“Over that same period, the S&P 500 Index has more than doubled, leaving some to wonder if the diversification benefits of managed futures have amounted to little more than a drag on portfolio performance,” Sinnott says. “It won’t be surprising that we recommend patience and point out that allocations to certain managed futures strategies do provide benefits to a portfolio, even if those benefits haven’t been that apparent over recent years when compared to the strong performance of equities.”

Already in 2016 the picture is shaping up differently, with several firms publishing research suggesting the macroeconomic picture ahead is much friendlier for active-fund outperformance. Sinnott stresses that the funds he manages do not try to time the markets: “We are not tactical, in that respect, so we cannot say what 2016 may have in store for managed future performance relative to equities.” So far in 2016 the firm’s ASG Managed Futures Strategy Fund has “outpaced both the market and peers with a return of 2.89%.”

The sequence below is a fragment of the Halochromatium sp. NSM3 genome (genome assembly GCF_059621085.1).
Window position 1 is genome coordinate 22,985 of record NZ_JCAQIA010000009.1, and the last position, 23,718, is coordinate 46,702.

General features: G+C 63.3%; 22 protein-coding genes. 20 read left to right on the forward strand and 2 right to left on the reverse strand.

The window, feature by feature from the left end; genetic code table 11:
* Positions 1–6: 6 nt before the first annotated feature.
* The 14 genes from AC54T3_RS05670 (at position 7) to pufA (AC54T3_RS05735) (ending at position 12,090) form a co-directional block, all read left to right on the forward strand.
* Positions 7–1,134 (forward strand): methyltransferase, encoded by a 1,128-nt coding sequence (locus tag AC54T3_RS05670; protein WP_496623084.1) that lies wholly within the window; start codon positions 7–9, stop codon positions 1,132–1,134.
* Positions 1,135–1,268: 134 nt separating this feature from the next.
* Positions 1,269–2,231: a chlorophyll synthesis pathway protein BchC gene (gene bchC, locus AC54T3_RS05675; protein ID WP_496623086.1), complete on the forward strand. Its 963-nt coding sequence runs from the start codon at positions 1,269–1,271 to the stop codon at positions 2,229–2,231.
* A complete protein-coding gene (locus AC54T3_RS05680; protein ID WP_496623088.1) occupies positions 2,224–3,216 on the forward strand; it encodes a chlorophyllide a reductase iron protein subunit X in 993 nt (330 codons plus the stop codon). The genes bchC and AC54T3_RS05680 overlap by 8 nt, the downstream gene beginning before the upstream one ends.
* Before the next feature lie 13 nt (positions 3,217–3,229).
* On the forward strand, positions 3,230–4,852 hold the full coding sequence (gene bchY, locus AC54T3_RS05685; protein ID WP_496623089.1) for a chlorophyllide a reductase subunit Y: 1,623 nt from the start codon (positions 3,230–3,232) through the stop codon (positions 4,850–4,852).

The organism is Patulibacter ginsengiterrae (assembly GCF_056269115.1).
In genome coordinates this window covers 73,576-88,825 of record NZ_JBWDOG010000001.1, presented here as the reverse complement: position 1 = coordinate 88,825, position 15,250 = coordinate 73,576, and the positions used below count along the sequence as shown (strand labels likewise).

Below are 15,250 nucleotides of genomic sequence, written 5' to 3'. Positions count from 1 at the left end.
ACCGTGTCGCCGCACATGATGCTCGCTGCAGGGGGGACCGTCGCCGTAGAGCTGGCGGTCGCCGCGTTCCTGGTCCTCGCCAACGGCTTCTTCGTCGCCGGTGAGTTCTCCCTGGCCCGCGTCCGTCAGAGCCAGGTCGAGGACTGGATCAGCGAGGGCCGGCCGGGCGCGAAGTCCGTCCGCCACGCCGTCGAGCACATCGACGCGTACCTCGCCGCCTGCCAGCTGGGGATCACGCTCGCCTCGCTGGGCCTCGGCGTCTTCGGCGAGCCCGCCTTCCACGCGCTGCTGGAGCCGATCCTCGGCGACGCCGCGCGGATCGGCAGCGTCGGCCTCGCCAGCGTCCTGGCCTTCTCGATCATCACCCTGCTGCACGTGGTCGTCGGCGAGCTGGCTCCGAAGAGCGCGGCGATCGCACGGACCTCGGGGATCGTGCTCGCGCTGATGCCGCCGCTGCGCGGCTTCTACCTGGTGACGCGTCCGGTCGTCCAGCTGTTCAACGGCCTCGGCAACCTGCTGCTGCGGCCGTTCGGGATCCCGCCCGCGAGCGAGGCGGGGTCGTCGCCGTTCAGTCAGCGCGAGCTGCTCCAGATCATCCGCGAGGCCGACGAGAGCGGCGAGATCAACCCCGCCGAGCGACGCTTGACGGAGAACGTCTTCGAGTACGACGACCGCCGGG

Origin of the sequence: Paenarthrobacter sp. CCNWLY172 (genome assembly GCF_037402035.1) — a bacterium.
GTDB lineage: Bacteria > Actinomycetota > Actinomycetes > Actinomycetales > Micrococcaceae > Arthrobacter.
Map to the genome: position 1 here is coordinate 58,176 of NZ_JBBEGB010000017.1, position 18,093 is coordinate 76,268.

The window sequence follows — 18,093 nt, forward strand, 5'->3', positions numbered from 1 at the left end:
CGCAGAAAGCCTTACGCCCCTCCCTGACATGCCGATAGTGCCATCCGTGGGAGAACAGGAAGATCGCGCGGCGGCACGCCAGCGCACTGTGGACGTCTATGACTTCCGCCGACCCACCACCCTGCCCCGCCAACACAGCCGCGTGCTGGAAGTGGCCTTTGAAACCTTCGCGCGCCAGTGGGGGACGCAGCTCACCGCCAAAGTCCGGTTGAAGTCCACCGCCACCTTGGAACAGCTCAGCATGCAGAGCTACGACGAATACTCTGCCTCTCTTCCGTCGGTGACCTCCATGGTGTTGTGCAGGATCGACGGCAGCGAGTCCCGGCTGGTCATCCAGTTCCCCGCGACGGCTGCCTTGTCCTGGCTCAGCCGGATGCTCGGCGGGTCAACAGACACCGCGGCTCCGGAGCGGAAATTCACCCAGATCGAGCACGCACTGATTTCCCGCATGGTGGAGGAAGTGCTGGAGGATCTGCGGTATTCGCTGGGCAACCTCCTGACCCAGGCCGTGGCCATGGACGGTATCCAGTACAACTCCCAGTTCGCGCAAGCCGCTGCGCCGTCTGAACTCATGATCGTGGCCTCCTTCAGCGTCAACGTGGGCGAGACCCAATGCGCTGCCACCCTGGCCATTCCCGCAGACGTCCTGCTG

“The takeaway for plan advisers and sponsors is that managed futures outperformed U.S. equities on a relative basis during all 10 of the most recent quarters when U.S. equities experienced their largest quarterly declines, and even posted positive absolute returns in seven of the 10 periods,” Sinnott says. “We hope more retirement plans will see the role for managed futures in helping protect their participants.”